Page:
The young priest needed no more than this in order to set the story afloat, which he quickly did, that Maximin had retracted concerning the Apparition. It is, moreover, more than probable that before retiring to rest that night the cure heard the vicaire's version of what had occurred.
During the hours that followed Maximin did not sleep. Having been told that the curd of Ars knew everything, he said to himself: " He will know whether it was the Blessed Virgin I saw or only a phantom." Early the next morning he was kneeling at the cure's feet.
One of the first questions put to him was as to whether he had seen the Blessed Virgin.
"I do not know whether I have seen her," was the reply. I saw someone—a lady (Une dame.)" "If you know that it was the Blessed Virgin, tell the people so, in order that they may believe in La Salette."
Abbe Vianney took these words to be a retractation on Maximin's part of his statements concerning the Apparition. He did not kno\v, as so many others did, that Melanie and Maximin, when questioned on this subject, had never made any other reply than that they had seen a " beautiful lady." For years this remained their favourite term for expressing what they had seen. Left to themselves, they would probably never have dared come to a formal conclusion that the " beautiful lady" was the Blessed Virgin. Thus on a track of misunderstanding, the boy and the priest were to continue so for the moment. Whether or not this interview had a sacramental character, Abbe Vianney refused to divulge anything concerning it until later on when he had Maximin's permission to do so.
Maximin, on his side, denied all retractation, adding that the cure of Ars had not been able to hear him well through being deaf, and that he had spoken indistinctly through want of teeth. Almost his first words on returning to Grenoble were :—"Now they speak contemptuously of La Salette; but La Salette is like a flower, which in winter is covered up with dung and rubbish, but which in summer springs forth more beautiful than ever."
We find Maximin shortly afterwards a pupil at the Little Seminary of Grenoble, placed there by his bishop, Mgr. Brouillard. In the meantime, Abbe Raymond, the young vicaire of Ars, with the object of throwing- discredit on the Apparition of La Salette, published an account of Maximin's visit, and sent copies of his pamphlet to numerous members of the clergy. On this the Bishop of Grenoble wrote to the cure of Ars, who, however, refused to discuss the subject of Maximin's interview with him until, as has been said, he had received the boy's permission to do so. The permission was readily given, and M. Melun, arch-priest of Corps, and Abbe Rousselot, of Grenoble, became bearers of the same in written form to Ars, delegated to that effect by their bishop. In his letter Maximin said that M. Vianney must have misunderstood him, if the latter had taken any words of his to mean a retractation of his statements concerning the Apparition.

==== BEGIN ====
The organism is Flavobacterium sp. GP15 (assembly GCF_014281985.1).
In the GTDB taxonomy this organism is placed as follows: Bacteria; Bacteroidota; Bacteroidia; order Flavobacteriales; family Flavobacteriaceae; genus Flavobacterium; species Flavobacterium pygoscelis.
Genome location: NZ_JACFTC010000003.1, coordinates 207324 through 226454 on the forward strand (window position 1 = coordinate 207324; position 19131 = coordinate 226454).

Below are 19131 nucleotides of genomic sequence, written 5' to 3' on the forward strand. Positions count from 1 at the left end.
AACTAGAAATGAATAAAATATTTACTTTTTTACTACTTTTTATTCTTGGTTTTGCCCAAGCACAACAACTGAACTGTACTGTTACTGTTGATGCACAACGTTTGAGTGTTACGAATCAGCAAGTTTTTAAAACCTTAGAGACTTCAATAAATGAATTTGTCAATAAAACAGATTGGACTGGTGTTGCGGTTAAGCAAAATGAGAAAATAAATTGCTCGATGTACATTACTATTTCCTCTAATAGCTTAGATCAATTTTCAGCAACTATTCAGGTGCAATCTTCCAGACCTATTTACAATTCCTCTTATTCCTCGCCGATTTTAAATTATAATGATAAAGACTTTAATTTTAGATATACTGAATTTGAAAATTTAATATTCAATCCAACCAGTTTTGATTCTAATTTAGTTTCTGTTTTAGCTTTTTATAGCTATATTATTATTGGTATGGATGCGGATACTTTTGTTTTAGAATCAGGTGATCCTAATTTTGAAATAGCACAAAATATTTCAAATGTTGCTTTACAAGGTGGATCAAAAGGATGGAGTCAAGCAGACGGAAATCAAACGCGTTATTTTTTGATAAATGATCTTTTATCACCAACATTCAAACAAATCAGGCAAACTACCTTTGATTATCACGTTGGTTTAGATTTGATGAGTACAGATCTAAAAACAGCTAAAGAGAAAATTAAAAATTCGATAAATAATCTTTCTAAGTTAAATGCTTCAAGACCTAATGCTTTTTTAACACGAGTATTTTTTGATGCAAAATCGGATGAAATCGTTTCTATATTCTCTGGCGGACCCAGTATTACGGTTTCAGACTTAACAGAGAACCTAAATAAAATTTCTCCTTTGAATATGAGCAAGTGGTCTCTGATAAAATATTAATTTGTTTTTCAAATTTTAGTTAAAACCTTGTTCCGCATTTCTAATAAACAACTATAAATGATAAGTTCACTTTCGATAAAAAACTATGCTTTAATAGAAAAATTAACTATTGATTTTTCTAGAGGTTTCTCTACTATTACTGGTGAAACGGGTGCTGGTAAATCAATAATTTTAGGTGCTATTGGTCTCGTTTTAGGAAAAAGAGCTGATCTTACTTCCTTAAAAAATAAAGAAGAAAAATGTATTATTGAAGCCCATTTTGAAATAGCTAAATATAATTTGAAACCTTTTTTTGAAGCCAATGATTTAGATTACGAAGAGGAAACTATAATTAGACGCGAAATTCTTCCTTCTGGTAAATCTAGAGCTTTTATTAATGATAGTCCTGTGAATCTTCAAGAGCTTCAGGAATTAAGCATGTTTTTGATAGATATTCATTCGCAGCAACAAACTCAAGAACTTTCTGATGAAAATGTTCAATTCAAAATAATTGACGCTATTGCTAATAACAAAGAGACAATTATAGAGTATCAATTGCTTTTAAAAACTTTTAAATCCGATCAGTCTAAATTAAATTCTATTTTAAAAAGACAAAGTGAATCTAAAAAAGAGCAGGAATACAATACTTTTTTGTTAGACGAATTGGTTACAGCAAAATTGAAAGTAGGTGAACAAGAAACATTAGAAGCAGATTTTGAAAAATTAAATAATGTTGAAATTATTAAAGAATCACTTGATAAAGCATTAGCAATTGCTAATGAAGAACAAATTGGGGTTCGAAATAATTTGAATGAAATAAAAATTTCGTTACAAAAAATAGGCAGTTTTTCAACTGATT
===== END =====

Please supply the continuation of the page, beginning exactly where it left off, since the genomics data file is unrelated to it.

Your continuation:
In his conversation with the two priests, the cure of Ars admitted that he might have been mistaken in his interpretation of the boy's answer to the question as to whether he had seen the Blessed Virgin. A few days afterwards he wrote as follows to the Bishop of Grenoble :—" Monseigneur, I have blessed and distributed a great many pictures representing the event of La Salette ; I have distributed bits of the stone on which the Blessed Virgin was seen seated ; I have often spoken of the Apparition in my sermons. I think, Monseigneur, there are few priests in your diocese who have done more for the devotion than I have. When the little cowherd told me he had not seen the Blessed Virgin, I was ill for two days. After all, Monseigneur, there is no great harm done, for if the affair of La Salette be of God, man will be powerless against it."
About this time, or shortly afterwards, that is, in 1850, Canon Bez, of Lyons, writing to Abbe Rousselot, asked whether it was true that Maximin had retracted in presence of the cure of Ars. In the same letter he said:—" So convinced am I of the truth of the Apparition, that I should be pre pared to defend it even in the case of Maximin's denial. Such a prodigy of falsehood on the part of the two voyants would be more astounding than the miracle of the Apparition, against which all hell is raging." Abbe Rousselot wrote in reply:— "Maximin told M. Vianney exactly what he has been telling us for the last four years, and what you and I after our long and minute enquiries have both written. When questioned, he said that he had seen someone on the mountain—that is, the * belle dame?
"By the words 'someone' he means just what your account and mine mean ; but when the question is put to him as to whether he saw the Blessed Virgin he hesitates in replying 'Yes."
To undo still further the ill effects of this misunderstanding, the Bishop of Grenoble wrote to Mgr. Divie, Bishop of Belley, asking him to interfere in the matter. There were at Belley at the time as guests of Mgr. Divie, Mgr. Chatrousse, Bishop of Valence, and another prelate. These helped to throw light on the question. The result of their deliberations in common was given by Mgr. Divie as follows, in a letter to the Bishop of Grenoble : " We look upon it as certain that the two children (Melanie and Maximin) had not agreed together to deceive the public, and that they really saw someone on the mountain who spoke to them. Was it the Blessed Virgin? Everything points to the conclusion that it was." Mgr. Divie went on to advise the Bishop of Grenoble to build a chapel on the site of the Apparition, in the case of the pilgrimage movement thither continuing.